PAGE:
Saturday, June 4, 2011

Day 20; Peru, Dolphins and the stench of squid....

      So I was a little geographically uninformed before we pulled into port in Peru. Checking out Peru on the map it appears to have a long stretch of what should be beautiful beach property on the Pacific Ocean. My only vision of Peru includes Machu Pichu with is vibrant green foliage and rainforest. That is NOT coastal Peru. Coastal Peru sits on the ocean where El Nino and La Nina converge switching up the weather patterns. The Coast we visited sees only 2 inches of rainfall a year. It's difficult for me to claim that I come from a desert state as Utah is experiancing all time record water amounts leading to devastating floods and keeping our ski industry open until July. But even though I think I know desert, this is a dry, dry, dry, arid landscape with mostly rocks and very little vegetation.
     As we pulled into port this morning before dawn, I was viewing the coast from the bow of the ship and noticed linear movement in the waters. It rolled and boiled in all directions as far as the eye could see. As the darkness of night began to lift, the fins of hundreds of dolphins became apparent. In the clear water right next to the ship you could make out their swirling forms as they danced a greeting for the USNS Comfort. So we are here in this magical South American country where dolphins are the welcoming committee.  But wait, sniff ... sniff, what else is wafting in the early morning hours from the nearby shore? Something I affectionately called "The Stench of Squid".
Here they are weighing their catch. Even as fishermen, the colors in South America are bright.

This guy has the job I do not want. He is sorting squid. I don't know the criteria, I didn't want to get close enough to find out. Did I mention there is a foul odor associated with this process? Evidently, the squid in this area mature very fast and are huge in 2 years. They are harvested, loaded in large container ships and sent directly to China. Don't kid yourself "calamari" is just a fancy term that means "really stinky, rubbery, unappetizing squid".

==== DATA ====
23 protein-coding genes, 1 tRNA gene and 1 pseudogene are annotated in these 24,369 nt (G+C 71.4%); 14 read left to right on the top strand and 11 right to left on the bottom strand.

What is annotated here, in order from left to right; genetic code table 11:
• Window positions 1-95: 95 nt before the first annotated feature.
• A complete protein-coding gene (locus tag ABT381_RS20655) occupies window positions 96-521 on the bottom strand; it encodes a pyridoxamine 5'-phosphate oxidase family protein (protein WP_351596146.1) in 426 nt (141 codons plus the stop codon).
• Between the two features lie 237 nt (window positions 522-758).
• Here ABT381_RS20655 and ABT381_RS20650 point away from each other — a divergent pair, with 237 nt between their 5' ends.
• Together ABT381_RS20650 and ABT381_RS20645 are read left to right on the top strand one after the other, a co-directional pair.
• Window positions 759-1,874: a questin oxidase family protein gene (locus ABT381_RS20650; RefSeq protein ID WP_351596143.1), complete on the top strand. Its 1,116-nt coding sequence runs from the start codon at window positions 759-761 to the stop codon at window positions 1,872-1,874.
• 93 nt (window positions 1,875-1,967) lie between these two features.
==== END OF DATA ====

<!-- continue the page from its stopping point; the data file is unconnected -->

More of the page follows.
I told you they got big, and did I mention that they STINK? The first day in port two things were evident as we climbed from berthing to the mess deck. It was warmer here than it had been in the Panama Canal and the smell got worse the higher you climbed. Remember how I hadn't been seasick yet? It took longer to get used to the smell than to gain my sea legs. So what do you think? In the mood for some yummy sea food?


jeannine said...

I remember the day you came back and I thought I would die if you didn't take a shower and I mean TAKE A SHOWER...FAST! The squid smell had attached it's stench to your red hair, like syrup to a pancake. Fortunately that was the only time I can recall that you really stunk!

Georgia said...

Don't you think a smell creates a memory like no other? Those sensory related memories permanently burn into the brain. For the rest of your life anytime you catch a wiff of squid you will be instantly transported to Peru and hopefully to the sight of dolphins greeting you before the smell.